What is the Number One Pet Found In Early Learning Classrooms?

Pets in Early Education Settings

Caring for a pet is a fantastic way for children to experience and develop care and responsibility. There’s also the connection (social and emotional) some children will experience when a pet becomes another friend for them to interact with.

We did a quick survey of some of our Educa early childhood services and asked them the question:

What (if any) pets do children look after in your early childhood setting?

pets in early education

Results: Random sampling of 50 early childhood services.

Fish are the Number One pet in early childhood settings!

Fighting fish were the most popular in the fish category. The flamboyant male fighting fish are visually spectacular with their flaring fins and tails. They are easy care and they can live alone (though they will share with some other species). Fish are known for their calming qualities …they can be mesmerizing for children to watch.

Ten Reasons Fish Make Great Pets

  1. Fish are known to have a tranquil, calming effect on anyone who watches them glide serenely through the water.
  2. Generally speaking, fish are easier and less expensive to feed and care for than other pets, however, they do require a proper environment and knowledgeable caretakers.
  3. Unlike many dogs and other furry and feathered pets, fish don’t develop separation anxiety or destructive behaviors when you leave them alone at home.
  4. Fish are quiet — you never have to worry about a barking or squawking fish upsetting the neighbors or waking a sleeping baby.
  5. Fish come in an infinite variety of sizes, shapes and stunning, vibrant colors.
  6. Fish don’t need to be walked; they don’t require a litter box; and they’ll never leave a surprise for you on your brand new carpet or the afghan your mother-in-law knitted for you last Christmas.
  7. Fish are very clean pets that don’t need to be groomed or have their teeth brushed.
  8. Your fish won’t track dirt and mud in from outdoors, or shake litter from his paws all over the house, and he doesn’t shed, slobber or drool.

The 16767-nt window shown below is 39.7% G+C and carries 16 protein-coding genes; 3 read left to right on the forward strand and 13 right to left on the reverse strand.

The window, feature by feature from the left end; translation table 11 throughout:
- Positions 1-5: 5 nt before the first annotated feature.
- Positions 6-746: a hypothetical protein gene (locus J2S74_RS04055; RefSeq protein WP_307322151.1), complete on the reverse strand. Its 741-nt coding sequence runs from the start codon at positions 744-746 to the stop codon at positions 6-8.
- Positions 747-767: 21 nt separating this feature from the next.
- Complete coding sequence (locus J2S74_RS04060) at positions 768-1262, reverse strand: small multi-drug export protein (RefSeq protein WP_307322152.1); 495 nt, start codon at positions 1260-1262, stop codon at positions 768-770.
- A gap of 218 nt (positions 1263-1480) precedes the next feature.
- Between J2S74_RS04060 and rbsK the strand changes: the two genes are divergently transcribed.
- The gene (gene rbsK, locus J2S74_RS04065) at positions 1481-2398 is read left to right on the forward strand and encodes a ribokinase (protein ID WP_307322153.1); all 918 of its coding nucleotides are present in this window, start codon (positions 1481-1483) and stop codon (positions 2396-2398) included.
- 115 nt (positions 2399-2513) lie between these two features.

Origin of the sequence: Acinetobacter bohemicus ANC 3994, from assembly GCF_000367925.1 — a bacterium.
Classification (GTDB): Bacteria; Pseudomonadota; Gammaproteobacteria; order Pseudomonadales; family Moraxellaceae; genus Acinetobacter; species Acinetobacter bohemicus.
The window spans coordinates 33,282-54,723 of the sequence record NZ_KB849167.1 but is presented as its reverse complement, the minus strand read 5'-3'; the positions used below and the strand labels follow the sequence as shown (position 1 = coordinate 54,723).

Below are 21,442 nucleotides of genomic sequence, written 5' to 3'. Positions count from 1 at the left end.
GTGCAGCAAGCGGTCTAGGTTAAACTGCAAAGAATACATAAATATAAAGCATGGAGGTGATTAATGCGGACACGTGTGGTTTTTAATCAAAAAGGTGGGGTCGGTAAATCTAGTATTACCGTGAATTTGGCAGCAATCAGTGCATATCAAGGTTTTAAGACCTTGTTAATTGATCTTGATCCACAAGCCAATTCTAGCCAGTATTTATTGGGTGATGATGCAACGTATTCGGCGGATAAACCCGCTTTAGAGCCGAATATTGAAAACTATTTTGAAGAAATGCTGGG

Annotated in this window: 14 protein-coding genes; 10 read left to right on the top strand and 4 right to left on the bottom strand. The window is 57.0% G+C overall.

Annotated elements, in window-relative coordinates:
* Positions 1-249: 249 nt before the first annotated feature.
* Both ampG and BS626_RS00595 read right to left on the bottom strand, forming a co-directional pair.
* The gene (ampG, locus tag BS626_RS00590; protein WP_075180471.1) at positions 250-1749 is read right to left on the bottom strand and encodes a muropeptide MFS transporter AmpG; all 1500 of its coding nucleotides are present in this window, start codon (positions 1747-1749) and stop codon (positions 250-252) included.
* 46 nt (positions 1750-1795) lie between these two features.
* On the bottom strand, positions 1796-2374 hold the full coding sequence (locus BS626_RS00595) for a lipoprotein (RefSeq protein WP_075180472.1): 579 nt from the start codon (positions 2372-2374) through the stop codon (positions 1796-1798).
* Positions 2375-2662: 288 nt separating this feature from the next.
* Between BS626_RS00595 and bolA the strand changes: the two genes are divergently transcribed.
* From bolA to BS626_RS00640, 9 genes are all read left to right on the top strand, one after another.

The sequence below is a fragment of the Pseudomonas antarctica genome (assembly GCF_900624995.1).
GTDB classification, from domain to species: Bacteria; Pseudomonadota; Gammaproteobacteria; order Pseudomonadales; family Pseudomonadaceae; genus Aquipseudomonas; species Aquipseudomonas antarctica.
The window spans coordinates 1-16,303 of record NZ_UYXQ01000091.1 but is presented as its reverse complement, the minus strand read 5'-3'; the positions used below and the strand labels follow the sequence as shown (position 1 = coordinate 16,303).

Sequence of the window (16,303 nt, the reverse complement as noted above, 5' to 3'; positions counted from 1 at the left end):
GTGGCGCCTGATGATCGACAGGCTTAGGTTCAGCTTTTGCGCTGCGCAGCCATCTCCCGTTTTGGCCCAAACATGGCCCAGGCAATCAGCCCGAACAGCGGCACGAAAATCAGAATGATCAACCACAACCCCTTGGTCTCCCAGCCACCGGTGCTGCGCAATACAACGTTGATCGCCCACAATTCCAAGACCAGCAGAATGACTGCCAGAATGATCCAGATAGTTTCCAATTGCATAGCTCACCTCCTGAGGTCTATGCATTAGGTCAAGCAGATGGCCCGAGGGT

9. A fish aquarium of any size, as long it’s well maintained, can be a beautiful addition to any room in your home.
  10. Some types of fish interact with their owners, are playful, and can even be trained to do tricks.

Source: Healthy Pets with Dr Karen Becker

Did you know?

You can even grow herbs and have a fish at the same time with the innovative  Water Garden by Back To The Roots

Coming in at Number Two were caged birds.

Although, we have to mention that if we included chickens in the caged birds section, they would have snuck into first place!

However, many early childhood settings don’t have the outdoor space to house chickens so we gave them their own category. Many services wouldn’t have counted the native birds that visit their local environment as pets. One Australian preschool did mention how much interest the children had shown in a family of willie wagtails who nested in a tree in their garden.

…and the Number Three pet in early childhood settings were small, furry, squeaking – guinea pigs.

These little cavies need more care than the top 2 pets – but there are bonuses in the interaction stakes!

“Cavies (guinea pigs) are ideal for (responsible, gentle) children because they tend to be sweet-tempered, pettable, and relatively easy to catch if they escape from your child’s hand If, however, you want a sweet, lovable pet who will sit on your lap to be petted for hours (well, minutes, anyway), a guinea pig may be the pet for you. ”

— NZ Cavy Club

There are loads of different breeds of guinea pig (check out the skinny pig!). But make sure you check the sex of your guinea pigs unless you want litters of pups. Someone will need to care for the pigs for periods longer than overnight closure but they also can make fun and interesting pets.

Why type of pets do you have in your early childhood setting?

Tell us about them in the comments!

Leave a Comment

Scroll to Top